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Better describing this anomalous situation is the Ethiopian economist Prof. Befekadu Degefe, who in August 2013 made a presentation to the disciples of Semayawi Party. He told the Blue Party members: ‘Ethiopians have never seen or had experiences of governance under national leaders, only rulers.’

For a reason I sympathize with, The Economist has shown sense of comfort titling its April 24, 2017 article on Ethiopia – Africa’s house of cards: Ethiopia enters its seventh month of emergency rule. It is a slick presentation of a story, the kicker: Africa’s house of cards dominating from on top to announce the self-explanatorily verdict in a telltale.

While what The Economist is claiming in the article is largely true, it’s not visible that the TPLF has been as smart to have taken Alexis de Tocqueville’s caution about the danger of a bad government crushing trying to reform itself.

To my understanding, the TPLF has created created a different understanding of de Tocqueville’s, or has improved upon a bite of it flailing by undertaking reforms that either lead to nowhere, or more wrong prescription worsening the situation.

This is evidenced by the fact that the ruling party in Ethiopia continuing to do most of the bad things. These include its corruption and killings, it has been accused of during the eve of the protests in 2015 and at the beginning of the popular protests in 2016.

All that it has accomplished is improving the blare of its boring propaganda. Ever since, it has constantly been beating the gongs about its resolve to reform and on the other, with no steps in sight, and yet bewilderingly talking about successes of the reforms it has implemented.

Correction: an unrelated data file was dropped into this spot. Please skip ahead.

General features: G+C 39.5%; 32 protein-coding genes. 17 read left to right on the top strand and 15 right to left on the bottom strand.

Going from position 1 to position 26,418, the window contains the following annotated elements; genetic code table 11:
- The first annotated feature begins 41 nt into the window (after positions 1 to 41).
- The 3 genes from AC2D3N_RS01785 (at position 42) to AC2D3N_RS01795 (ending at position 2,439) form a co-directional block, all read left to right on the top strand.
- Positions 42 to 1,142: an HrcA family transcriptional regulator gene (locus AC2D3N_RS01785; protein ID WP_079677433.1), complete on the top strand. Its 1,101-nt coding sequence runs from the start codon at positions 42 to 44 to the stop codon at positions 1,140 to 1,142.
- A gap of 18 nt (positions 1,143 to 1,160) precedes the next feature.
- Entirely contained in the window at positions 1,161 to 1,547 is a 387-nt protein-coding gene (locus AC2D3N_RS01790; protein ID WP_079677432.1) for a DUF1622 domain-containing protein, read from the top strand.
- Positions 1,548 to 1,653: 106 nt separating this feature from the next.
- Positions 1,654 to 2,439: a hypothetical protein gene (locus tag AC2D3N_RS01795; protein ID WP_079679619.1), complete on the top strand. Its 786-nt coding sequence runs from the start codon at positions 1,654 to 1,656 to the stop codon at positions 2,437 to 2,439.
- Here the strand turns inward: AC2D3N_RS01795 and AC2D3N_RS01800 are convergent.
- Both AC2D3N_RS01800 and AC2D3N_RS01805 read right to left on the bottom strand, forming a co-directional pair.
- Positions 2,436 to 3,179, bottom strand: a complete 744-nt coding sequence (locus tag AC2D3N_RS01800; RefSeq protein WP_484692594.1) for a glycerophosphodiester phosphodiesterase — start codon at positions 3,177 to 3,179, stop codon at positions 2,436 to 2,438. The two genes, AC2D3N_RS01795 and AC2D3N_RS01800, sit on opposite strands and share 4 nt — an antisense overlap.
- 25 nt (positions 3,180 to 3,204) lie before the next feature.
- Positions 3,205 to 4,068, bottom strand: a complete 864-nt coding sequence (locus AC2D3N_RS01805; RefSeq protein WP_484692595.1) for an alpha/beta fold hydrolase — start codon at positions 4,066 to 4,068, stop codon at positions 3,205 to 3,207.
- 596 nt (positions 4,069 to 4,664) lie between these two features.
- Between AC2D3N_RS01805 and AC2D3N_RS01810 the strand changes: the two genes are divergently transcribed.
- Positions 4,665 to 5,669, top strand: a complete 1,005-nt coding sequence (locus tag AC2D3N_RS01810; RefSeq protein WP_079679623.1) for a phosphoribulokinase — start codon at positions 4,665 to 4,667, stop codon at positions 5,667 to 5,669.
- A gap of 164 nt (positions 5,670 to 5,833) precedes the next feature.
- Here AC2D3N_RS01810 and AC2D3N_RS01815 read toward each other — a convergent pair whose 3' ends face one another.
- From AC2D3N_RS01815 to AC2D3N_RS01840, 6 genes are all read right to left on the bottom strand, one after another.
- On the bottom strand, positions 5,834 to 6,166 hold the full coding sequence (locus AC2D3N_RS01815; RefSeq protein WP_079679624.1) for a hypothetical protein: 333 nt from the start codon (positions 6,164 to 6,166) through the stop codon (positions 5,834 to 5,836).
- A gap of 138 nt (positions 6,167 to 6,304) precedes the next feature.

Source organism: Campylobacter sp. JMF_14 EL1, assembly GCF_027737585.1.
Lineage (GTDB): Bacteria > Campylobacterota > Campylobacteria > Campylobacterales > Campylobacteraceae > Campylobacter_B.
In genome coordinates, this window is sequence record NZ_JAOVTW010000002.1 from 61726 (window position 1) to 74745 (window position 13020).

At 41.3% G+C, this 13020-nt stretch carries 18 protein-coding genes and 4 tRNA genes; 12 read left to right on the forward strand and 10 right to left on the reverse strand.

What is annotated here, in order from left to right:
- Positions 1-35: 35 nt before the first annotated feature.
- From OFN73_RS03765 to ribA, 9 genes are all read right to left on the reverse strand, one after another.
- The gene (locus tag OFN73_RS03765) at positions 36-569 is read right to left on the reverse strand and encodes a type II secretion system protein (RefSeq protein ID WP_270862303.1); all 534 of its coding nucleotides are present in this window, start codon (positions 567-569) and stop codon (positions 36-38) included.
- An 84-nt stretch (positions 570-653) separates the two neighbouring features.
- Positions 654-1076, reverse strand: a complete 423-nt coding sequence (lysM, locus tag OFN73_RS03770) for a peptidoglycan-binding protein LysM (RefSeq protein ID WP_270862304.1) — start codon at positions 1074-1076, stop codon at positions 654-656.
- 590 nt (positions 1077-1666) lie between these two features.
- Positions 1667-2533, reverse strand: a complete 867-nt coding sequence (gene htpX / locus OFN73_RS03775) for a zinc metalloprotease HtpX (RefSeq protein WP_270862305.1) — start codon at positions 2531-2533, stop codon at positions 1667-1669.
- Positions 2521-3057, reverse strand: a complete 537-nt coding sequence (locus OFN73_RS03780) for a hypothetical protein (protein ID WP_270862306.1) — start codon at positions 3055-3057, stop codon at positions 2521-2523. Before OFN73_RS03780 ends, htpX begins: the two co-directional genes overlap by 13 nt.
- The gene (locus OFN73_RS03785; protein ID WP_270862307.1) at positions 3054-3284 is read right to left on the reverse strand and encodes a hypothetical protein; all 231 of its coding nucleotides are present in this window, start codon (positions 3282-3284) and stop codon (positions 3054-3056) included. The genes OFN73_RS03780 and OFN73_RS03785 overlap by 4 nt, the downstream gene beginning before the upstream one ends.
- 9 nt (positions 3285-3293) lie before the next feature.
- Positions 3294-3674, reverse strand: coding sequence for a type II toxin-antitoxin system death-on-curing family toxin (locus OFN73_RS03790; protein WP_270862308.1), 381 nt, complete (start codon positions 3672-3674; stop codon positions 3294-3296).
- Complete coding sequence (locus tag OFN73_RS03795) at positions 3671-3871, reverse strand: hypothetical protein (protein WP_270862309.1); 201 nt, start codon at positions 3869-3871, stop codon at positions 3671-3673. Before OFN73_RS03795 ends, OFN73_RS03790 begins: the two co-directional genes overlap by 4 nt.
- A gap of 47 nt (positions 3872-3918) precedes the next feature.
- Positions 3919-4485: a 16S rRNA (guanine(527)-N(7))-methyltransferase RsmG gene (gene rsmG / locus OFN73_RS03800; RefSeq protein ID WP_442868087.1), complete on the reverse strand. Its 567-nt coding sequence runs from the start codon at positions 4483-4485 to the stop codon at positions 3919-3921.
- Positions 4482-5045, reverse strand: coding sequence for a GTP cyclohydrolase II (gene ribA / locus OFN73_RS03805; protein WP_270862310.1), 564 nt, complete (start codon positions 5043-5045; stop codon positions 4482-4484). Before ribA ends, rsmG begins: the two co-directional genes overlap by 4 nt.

The prime minister, for instance, today took up the sensitive topic of respect for the fundamental human rights of Ethiopia and the state of the nation’s democracy. It is disastrous, because of which I had to retweet:

It is in noting the seemingly reform resolve, on March 18, 2017 Addis Fortune wrote a brilliant piece about the extent of the ruling party going headlong into self-flagellation, as follows:

“There could perhaps be no political party in the world that has mastered the art of self-flagellation as the EPRDF does, gossip observes. It is a Maoist culture successfully used during its era of insurgency, fighting a rather brutal military government. Now that the EPRDFites are government, in charge of the “good old Ethiopian state,” they appear to travel only half the road, stopping short of actions. Nonetheless, they remain no less ferocious in their rhetoric. The best illustration is the manner in which they vilify themselves during successive central committee meetings, says gossip.”